Disability and the Porcupine

I am all for the porcupines. I know them. They are unfamiliar to some, but not to me. At night the porcupines used to climb onto the rocking chairs on the porch at my grandfather’s farm. I think you would too, if you were a barbed and largely misunderstood creature. Those rocking chairs felt good. After years I see those rockers were an accommodation. Freed from their customary fight or flee panic they could glide for a time. Did I mention it was night? Wouldn’t you want to rock at night if you were covered in quills? I say the rocking chair was really invented for the porcupines. And all should have them.

Now here’s the problem: we define accommodations rather narrowly. We say only certain cripples should have them. We wrangle, gnash our teeth, argue, tear the delicate damask curtains, take the matter to court. The porcupine teaches us a thing or two. She says: from each according to his ability to each according to his need. She says a rocking porcupine keeps away the raccoons. She says you should never underestimate the potential contributions of others.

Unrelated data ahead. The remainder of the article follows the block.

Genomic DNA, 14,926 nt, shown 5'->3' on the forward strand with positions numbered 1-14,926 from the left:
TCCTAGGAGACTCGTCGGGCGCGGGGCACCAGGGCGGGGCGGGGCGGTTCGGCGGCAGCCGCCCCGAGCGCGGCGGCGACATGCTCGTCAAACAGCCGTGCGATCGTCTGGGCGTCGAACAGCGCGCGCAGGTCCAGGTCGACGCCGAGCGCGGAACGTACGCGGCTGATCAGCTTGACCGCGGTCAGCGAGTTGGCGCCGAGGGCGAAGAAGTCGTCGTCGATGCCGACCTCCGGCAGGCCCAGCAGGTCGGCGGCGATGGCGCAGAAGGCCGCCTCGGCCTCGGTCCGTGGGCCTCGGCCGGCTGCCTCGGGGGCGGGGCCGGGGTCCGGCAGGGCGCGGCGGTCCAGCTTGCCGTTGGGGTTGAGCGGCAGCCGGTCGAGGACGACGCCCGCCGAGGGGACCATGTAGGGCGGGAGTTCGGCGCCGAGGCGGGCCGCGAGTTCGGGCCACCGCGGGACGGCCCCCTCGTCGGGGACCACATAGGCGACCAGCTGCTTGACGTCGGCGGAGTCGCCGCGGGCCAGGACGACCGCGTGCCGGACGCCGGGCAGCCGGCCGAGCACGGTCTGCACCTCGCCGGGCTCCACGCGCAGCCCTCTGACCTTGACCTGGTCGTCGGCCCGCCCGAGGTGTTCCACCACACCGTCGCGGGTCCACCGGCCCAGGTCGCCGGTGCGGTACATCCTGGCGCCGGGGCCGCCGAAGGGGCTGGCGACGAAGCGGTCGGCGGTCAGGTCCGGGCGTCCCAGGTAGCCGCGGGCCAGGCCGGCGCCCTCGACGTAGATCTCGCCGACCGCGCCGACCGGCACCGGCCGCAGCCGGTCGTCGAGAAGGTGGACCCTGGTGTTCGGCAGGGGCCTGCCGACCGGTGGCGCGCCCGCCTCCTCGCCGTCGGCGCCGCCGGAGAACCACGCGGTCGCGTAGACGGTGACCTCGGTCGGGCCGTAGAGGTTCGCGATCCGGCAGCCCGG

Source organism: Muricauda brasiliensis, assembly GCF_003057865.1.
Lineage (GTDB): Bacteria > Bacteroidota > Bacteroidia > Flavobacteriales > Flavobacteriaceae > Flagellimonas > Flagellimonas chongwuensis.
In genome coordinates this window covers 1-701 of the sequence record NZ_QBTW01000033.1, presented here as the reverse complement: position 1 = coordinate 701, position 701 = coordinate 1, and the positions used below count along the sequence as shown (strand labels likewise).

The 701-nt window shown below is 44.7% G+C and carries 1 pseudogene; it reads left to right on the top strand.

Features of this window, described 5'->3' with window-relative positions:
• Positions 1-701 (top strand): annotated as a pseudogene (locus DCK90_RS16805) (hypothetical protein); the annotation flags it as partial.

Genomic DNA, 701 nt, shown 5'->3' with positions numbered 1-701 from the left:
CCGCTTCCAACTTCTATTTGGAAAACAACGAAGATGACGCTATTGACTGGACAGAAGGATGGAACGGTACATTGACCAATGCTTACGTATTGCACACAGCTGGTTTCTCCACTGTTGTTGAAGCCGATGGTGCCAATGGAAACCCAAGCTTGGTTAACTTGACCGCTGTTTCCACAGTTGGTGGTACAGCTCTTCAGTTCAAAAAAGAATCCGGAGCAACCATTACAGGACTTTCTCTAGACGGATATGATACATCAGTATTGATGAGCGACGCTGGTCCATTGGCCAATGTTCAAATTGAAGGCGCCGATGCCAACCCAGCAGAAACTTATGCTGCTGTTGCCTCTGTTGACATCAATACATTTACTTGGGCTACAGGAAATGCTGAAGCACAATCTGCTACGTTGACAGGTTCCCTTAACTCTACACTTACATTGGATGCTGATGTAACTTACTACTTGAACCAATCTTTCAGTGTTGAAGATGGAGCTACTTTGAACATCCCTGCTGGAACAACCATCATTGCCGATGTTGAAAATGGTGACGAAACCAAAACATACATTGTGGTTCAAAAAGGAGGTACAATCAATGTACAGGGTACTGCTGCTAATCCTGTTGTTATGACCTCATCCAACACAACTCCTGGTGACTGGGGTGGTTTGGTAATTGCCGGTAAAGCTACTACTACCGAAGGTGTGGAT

Last night a porcupine said to me in a dream: “admit that you’re married.” “What if you’re single?” I said. “No one is single,” she said, “for you’re like the turtle, carrying your house on your back. You have a horse because you can’t walk fast. You have ink so you can persuade strangers. You have nose drops, eye glasses, shoes, deodorant—all sorts of improvements. And you “husband” these things. You take them for granted. You’re in a bad marriage with your hundred adaptations. You have forgotten you’re not perfect. You’re not even adequate.”

The porcupine teaches us that all humanity needs accommodations. Don’t pretend they’re just for disabled people. 

Rock on, my pointy friends, rock on.